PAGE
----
My wife said the same thing last night. "I don't get it. It's seven people. That many will die tomorrow driving to work (because of a huge storm we had)." I don't know exactly what is so compelling about this story. I know it's different. Hearing the news jarred me. I wondered what was going on. I went to the television to watch. Hearing about the accident in Afghanistan didn't even register more than a, "Thanks for the service boys, you are needed and now missed." Maybe even less than that.

What is it that compels us to view the two as so substantially different we see the coverage we do for one and not the other?

I agree 100%. People make me feel unpatriotic because I look at it this way, They know the risks, they know that what they do is extremely dangerous, it is not the same as 9/11 or Pearl Harbor, or the guy that gets killed in a car accident....

Link to post
Share on other sites

I certainly don't begrudge the Columbia crew and their families what ever attention and national grief their deaths bring...it just always strikes me as out of balance. Obviously its a dramatic thing to lose a space shuttle while huge numbers of witnesses look on. I think the more pertinent point though is that the shuttle is a symbol of America's technological supremacy and to a certain extent 'invincibility'. I read several transcripts of 'Al Jazeera' stories that touched on this very point. Its not so much that the Arab world 'rejoices' in the tragedy (although I'm sure theres some of that) but that they see this as 'comeuppance' for American hubris and proof that, despite our ability to dominate their region whenever we choose, we are still subject to the rules of God and nature. Finally, I think one of the reasons there is such massive media attention (just as their was with the beltway sniper story) is that since 9/11 we all have a sense of dread just below the surface waiting for the next 'big thing' and that feeling of potential doom gets tapped into whenever a disaster (manmade or otherwise) occurs.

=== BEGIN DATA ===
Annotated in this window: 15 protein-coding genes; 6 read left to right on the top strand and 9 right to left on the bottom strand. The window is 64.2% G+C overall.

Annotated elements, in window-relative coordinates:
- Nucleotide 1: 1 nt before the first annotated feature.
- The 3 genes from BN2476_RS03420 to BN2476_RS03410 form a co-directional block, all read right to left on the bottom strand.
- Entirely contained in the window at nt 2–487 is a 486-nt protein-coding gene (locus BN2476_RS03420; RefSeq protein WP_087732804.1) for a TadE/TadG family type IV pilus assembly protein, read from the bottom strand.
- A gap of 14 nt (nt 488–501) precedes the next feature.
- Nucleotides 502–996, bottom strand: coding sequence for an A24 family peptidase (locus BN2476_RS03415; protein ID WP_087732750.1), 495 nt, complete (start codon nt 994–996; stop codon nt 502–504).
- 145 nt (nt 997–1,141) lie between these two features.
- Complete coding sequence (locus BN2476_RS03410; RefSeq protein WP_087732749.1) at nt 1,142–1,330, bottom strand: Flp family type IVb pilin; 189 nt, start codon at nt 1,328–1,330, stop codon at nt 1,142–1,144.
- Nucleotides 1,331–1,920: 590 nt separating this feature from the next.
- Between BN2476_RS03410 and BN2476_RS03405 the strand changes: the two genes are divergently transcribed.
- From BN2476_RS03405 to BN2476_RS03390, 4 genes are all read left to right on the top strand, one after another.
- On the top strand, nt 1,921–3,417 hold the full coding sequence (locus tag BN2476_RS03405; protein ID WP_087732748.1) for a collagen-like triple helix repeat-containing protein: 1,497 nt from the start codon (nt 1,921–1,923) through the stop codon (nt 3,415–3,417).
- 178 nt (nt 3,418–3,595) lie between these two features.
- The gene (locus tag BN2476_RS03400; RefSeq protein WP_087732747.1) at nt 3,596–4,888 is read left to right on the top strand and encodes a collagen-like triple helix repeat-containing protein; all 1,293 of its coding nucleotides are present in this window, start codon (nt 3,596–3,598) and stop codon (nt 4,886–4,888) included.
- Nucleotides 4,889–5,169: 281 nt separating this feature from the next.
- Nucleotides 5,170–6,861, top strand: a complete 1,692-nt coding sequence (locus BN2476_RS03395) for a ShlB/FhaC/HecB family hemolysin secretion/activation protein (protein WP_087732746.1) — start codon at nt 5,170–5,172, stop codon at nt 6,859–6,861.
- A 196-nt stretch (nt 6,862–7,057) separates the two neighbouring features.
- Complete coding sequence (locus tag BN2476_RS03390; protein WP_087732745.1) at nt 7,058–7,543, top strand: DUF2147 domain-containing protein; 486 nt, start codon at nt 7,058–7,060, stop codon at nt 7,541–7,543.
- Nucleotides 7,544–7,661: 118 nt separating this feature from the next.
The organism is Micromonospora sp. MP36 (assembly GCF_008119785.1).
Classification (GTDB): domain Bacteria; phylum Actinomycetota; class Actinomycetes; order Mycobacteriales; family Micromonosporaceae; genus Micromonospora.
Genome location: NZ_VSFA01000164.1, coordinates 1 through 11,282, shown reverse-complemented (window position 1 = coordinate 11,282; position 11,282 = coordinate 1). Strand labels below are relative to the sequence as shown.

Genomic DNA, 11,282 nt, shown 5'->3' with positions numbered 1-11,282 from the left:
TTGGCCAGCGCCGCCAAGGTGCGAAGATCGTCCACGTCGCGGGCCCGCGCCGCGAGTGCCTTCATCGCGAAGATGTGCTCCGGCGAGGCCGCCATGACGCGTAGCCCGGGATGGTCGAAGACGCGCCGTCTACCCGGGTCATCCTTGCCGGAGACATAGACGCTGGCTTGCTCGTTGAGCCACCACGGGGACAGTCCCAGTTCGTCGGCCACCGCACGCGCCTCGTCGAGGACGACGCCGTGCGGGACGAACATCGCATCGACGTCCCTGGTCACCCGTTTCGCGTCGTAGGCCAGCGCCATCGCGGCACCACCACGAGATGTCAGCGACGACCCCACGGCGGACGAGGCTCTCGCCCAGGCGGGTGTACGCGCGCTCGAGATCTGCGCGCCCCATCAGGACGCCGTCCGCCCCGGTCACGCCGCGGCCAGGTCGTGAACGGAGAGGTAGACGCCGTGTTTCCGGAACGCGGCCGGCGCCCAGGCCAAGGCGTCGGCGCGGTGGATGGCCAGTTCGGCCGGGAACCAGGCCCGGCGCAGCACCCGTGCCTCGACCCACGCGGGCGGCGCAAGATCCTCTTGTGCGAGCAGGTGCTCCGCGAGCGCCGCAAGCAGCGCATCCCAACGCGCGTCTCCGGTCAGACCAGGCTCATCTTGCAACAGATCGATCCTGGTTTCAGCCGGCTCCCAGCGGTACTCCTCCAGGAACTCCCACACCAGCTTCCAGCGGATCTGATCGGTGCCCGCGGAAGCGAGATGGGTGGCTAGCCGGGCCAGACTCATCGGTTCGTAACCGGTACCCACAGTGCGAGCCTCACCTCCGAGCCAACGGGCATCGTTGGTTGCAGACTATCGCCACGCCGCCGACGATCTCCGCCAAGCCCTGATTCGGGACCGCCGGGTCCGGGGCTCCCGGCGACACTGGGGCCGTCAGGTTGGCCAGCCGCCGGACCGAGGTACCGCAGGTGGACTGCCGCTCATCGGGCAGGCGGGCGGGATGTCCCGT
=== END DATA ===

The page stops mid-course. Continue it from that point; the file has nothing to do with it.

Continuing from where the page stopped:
Link to post
Share on other sites

It's simple and understandable. Those seven who died on the shuttle embody and personify human ambition. They pushed the bounderys of human endeavours and died in the pursuit of science for all mankind.

Of course those soldiers who died in the blackhawk crash and those who die in noble causes every day deserve our respect. But every time a man or woman leaves the bounderys of this earth to venture into space, they take us with them and invite us to dream.

God bless them all.

Link to post
Share on other sites

ah folks....many on that shuttle were military people......

1) one's on TV, the other isn't

2) military often carry a negative connotation because, let's face it, our job is to kill and destroy when directed to do so; the shuttle is perceived as positive in the service of mankind (although, I'm sure the military has benefitted from much of the science that has been conducted on the shuttle flights)...

what caught my attention is the NASA position that 2 destructions in 113 missions is a good track record...my guess is that squadron commanders in the military would be relieved of command if 2 out of every 113 launches resulted in catastrophic failure and loss of life....

Link to post
Share on other sites

An interesting observation I hadn't thought of.

http://www.washingtonpost.com/wp-dyn/articles/A22810-2003Feb4.html

Not Everyone Weeps for Columbia

Latest Tragedy Likely to Have Less Resonance Than Challenger

By Howard Kurtz

Washington Post Staff Writer

Tuesday, February 4, 2003; 9:02 AM

The Columbia tragedy has produced something of a generation gap.

Those over a certain age, who grew up with the space program, see it the way most of the media see it, as a huge, gripping national calamity.